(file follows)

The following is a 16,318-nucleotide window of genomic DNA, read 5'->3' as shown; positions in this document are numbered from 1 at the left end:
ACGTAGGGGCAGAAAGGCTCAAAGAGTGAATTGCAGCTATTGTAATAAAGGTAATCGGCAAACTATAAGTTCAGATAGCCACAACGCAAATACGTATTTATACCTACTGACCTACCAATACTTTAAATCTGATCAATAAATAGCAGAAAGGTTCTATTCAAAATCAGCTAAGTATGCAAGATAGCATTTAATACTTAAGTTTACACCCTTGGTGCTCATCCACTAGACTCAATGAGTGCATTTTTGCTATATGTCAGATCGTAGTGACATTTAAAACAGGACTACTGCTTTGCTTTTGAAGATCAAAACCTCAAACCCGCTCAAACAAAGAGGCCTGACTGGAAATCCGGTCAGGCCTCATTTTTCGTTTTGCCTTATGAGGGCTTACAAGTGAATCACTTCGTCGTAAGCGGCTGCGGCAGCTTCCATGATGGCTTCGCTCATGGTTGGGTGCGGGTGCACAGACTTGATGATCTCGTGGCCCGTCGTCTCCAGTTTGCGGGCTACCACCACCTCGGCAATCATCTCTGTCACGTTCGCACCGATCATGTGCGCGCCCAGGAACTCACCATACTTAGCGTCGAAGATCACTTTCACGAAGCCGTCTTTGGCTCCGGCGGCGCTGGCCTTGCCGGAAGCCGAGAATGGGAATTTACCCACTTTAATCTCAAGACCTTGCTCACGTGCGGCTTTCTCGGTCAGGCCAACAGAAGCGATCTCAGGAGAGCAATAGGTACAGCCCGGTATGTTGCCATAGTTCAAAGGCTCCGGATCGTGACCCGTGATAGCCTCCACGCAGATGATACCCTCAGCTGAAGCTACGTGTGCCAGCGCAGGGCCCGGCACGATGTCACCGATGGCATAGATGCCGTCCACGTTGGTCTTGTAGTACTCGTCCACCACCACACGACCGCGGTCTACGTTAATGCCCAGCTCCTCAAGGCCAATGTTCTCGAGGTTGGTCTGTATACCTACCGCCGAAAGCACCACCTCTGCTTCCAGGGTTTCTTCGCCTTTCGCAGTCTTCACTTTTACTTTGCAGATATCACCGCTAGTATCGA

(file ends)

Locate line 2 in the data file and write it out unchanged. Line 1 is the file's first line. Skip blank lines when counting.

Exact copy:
ACGTAGGGGCAGAAAGGCTCAAAGAGTGAATTGCAGCTATTGTAATAAAGGTAATCGGCAAACTATAAGTTCAGATAGCCACAACGCAAATACGTATTTATACCTACTGACCTACCAATACTTTAAATCTGATCAATAAATAGCAGAAAGGTTCTATTCAAAATCAGCTAAGTATGCAAGATAGCATTTAATACTTAAGTTTACACCCTTGGTGCTCATCCACTAGACTCAATGAGTGCATTTTTGCTATATGTCAGATCGTAGTGACATTTAAAACAGGACTACTGCTTTGCTTTTGAAGATCAAAACCTCAAACCCGCTCAAACAAAGAGGCCTGACTGGAAATCCGGTCAGGCCTCATTTTTCGTTTTGCCTTATGAGGGCTTACAAGTGAATCACTTCGTCGTAAGCGGCTGCGGCAGCTTCCATGATGGCTTCGCTCATGGTTGGGTGCGGGTGCACAGACTTGATGATCTCGTGGCCCGTCGTCTCCAGTTTGCGGGCTACCACCACCTCGGCAATCATCTCTGTCACGTTCGCACCGATCATGTGCGCGCCCAGGAACTCACCATACTTAGCGTCGAAGATCACTTTCACGAAGCCGTCTTTGGCTCCGGCGGCGCTGGCCTTGCCGGAAGCCGAGAATGGGAATTTACCCACTTTAATCTCAAGACCTTGCTCACGTGCGGCTTTCTCGGTCAGGCCAACAGAAGCGATCTCAGGAGAGCAATAGGTACAGCCCGGTATGTTGCCATAGTTCAAAGGCTCCGGATCGTGACCCGTGATAGCCTCCACGCAGATGATACCCTCAGCTGAAGCTACGTGTGCCAGCGCAGGGCCCGGCACGATGTCACCGATGGCATAGATGCCGTCCACGTTGGTCTTGTAGTACTCGTCCACCACCACACGACCGCGGTCTACGTTAATGCCCAGCTCCTCAAGGCCAATGTTCTCGAGGTTGGTCTGTATACCTACCGCCGAAAGCACCACCTCTGCTTCCAGGGTTTCTTCGCCTTTCGCAGTCTTCACTTTTACTTTGCAGATATCACCGCTAGTATCGA